Begotten, bewildered, and beholding:

The practice and promise of learning in the Christian Church (Disciples of Christ)

There are neither sufficient words nor enough minutes in this luncheon program to express how much this recognition has touched me—and moreover, how my relationship with the Christian Church (Disciples of Christ), and with Disciples Divinity House and its great cloud of witnesses (among them, all of you) have shaped my mind and heart, and blessed my life and my vocation. I am by nature and by profession a watcher, an instigator, and an encourager of the insights and visions, the projects and lives of others. Rarely do I pause to take stock of my own. For this singular opportunity to remember and recall; for a lifetime of companionship, conversation, and collaboration; for the wisdom and witness of our DDH forebears; and for the wisdom and witness that lives and moves in the creativity and courage of each one of you gathered here today—I am so grateful. Truly, this award is not, in the end, about any one of us. It is a celebration lively community of learning and service that has been, is being, and will be Disciples Divinity House.

Has been, is being, will be Disciples—that’s the phrase I’d commend to our reflection for just a few minutes this afternoon. The word disciple, before it gained partisan inflections aligning its subject with this teacher, or that school, or a particular denomination, takes its meaning from the Latin verb discere, to learn, to discern, and from a related Latin verb, discipere, "to grasp or comprehend; to dispute or debate.”

What might it mean not simply to identify as Disciples, capital 'D,' but to practice being disciples, lowercase 'd'—that is, to live and move, to engage and to love this world that God so loves, as learners?

If you are thinking, right now, that there’s nothing more predictable than a Divinity School professor touting the virtues of learning, you may be right—but just hear me out. The roots of my preoccupation with lowercase 'd' learning reach far beyond my last twenty years in the classrooms of the Divinity School, or even my twenty years in the pulpit, before that.

When I use the word learning this afternoon I’m reaching for something bigger, less routinized, more organic. I’m thinking of learning, here, as that curiosity, that restlessness, that eagerness to engage, to explore, to understand, that is an essential part of our creatureliness; that is a sliver of what it means to be made in the image of God, a spiritual practice more akin to breathing, seeing, yearning, or loving; a thoroughgoing orientation to life, of which the practices of our beloved academies are a part, but can never be exhaustive.       

There’s an iconic image from our faith tradition that comes to mind when I imagine what this learning looks like. Let me take you home with me, for a moment, and I’ll show it to you. I was born and raised in Jacksonville, Illinois, a sleepy midwestern county seat when I was a child there, but much earlier in its history—in the decades leading up to the Civil War—a hotbed of progressive thought, home to a community of abolitionists who were active in the underground railroad. A certain Barton W. Stone moved from Kentucky to a farm near Jacksonville around 1832, choosing to live in a free state with free-thinkers—and then (as one does), he founded a church in his new hometown, a congregation which eventually came to be called Central Christian Church. Over a hundred years later, I was baptized in the sanctuary of Central Christian Church one Easter Sunday, at the ripe old age of nine (nine was the “age of reason," according to the church elders of my childhood, who knew?) What so distinctly shaped my young understanding of the life of faith was not that dramatic immersion, but rather, the stained-glass window that stretched high and wide just above the baptistry, and just below the gilded stenciling of our founders’ polar star of unity.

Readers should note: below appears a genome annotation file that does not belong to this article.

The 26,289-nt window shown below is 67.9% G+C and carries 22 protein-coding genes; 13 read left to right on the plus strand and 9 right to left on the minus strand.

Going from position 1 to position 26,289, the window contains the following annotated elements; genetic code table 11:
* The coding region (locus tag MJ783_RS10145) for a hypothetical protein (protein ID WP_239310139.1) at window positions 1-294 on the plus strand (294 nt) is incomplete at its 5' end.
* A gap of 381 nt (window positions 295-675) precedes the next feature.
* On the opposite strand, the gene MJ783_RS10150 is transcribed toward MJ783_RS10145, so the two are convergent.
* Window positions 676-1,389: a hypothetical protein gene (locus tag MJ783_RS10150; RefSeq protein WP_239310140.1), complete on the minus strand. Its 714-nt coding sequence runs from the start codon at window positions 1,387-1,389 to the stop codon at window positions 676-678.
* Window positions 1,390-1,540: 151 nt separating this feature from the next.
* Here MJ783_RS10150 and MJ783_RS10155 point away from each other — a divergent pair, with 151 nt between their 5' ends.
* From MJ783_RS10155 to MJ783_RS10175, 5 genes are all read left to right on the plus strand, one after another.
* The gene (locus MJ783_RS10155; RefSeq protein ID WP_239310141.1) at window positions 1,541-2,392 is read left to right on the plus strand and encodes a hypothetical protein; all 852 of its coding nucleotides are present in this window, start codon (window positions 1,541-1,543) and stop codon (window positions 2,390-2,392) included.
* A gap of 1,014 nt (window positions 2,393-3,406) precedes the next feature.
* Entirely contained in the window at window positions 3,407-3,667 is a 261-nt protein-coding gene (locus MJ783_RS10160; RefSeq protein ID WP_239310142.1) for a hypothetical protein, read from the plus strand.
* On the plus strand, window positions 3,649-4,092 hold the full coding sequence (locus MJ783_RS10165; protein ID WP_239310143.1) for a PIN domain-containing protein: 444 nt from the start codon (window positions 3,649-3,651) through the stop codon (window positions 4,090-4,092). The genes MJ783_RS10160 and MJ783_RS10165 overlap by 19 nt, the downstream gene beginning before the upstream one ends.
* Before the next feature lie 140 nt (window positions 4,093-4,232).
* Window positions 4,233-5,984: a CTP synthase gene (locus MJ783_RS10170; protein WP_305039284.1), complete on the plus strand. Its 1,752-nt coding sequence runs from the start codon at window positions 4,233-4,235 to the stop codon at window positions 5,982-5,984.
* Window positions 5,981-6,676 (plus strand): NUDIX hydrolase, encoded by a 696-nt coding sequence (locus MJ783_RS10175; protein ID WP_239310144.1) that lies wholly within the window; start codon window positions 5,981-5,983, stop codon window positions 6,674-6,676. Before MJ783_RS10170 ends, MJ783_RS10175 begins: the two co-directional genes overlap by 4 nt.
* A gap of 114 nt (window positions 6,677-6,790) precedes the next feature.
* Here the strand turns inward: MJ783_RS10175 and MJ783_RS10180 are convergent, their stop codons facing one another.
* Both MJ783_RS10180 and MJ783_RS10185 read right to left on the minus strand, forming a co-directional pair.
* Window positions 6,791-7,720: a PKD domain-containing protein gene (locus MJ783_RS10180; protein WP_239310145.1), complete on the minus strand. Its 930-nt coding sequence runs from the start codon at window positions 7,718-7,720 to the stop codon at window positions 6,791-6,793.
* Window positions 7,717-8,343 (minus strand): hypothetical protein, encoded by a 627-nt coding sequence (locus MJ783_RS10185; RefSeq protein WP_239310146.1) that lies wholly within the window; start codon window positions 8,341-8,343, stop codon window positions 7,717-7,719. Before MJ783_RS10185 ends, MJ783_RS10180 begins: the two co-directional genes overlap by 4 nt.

The nineteenth-century images in the window above the baptistry did not depict Jesus’ own baptism nor any of Christianity’s other “greatest hits”—not Jesus’ birth, last supper, death, or resurrection; not his teachings or his miracles. Rather, the ten-foot-tall image commanding the place of honor in our sanctuary was an intricate rendering known as Jesus in the Temple: the twelve-year-old Jesus, center stage, surrounded by the teachers in the temple. Both boy and elders were absorbed in conversation, leaning in, reaching towards one another and a large open text, the seemingly living presence around which they were clustered.

The colorful scene was brightly illuminated most Sundays by the morning sun such that it often caught the attention of at least one twleve-year-old who might not have been paying attention to the morning’s sermon. As a kid, I was fascinated by this scene and lost myself in it on a regular basis. The expressions on each face, the child and the adults, were not saintly or dispassionate, as was characteristic of the art of that era; they were animated, alive with the curiosity, intensity, and wonder that a rich and challenging discussion might engender, ideas flowed between young and old as the roles of pupil and instructor shifted back and forth. As an argumentative and opinionated child (again, who knew?) I was intrigued by the possibility proclaimed by that window. Maybe religion was more than tired propositions of truth spoken, sung, or prayed over the heads of passive hearers. Perhaps this was an illustration of the life of faith: a vibrant conversation, an energetic give-and-take inclusive of all ages and perspectives, an immersion in deep listening and hard questions that takes our relationship to God and God’s creation seriously, even as it is always pushing towards more—more beauty, more truth, more wholeness, more justice. 

What if learning—that is, discerning, debating, reaching to make sense of ourselves, our communities, our cosmos and our Creator, and then considering and ordering our relationships and our responsibilities to all of these things—what if such learning is the very essence of our personhood, of life in community, of our worship of God?

And, if that is the case, then what might a community that calls itself Disciples—faithful folk who understand themselves to be learners, first and foremost—have to offer our own context, our time and place, when the very activity of learning itself has become instrumentalized, commodified, computerized—even, of late, suppressed—in a sensorium that values comfort over contestation, easily-accessed information over carefully-cultivated wisdom, and labels, brands, and slogans over complexity, nuance, and comprehension?

In a word, I believe that what disciples—life-long, curious, careful learnershave to offer a frightened world, a violent world, a world-on-fire (literally and figuratively) is the life-giving, world-changing power of humility. Humility, from the word humus, meaning earth, soil, rootedness, from the same root as human.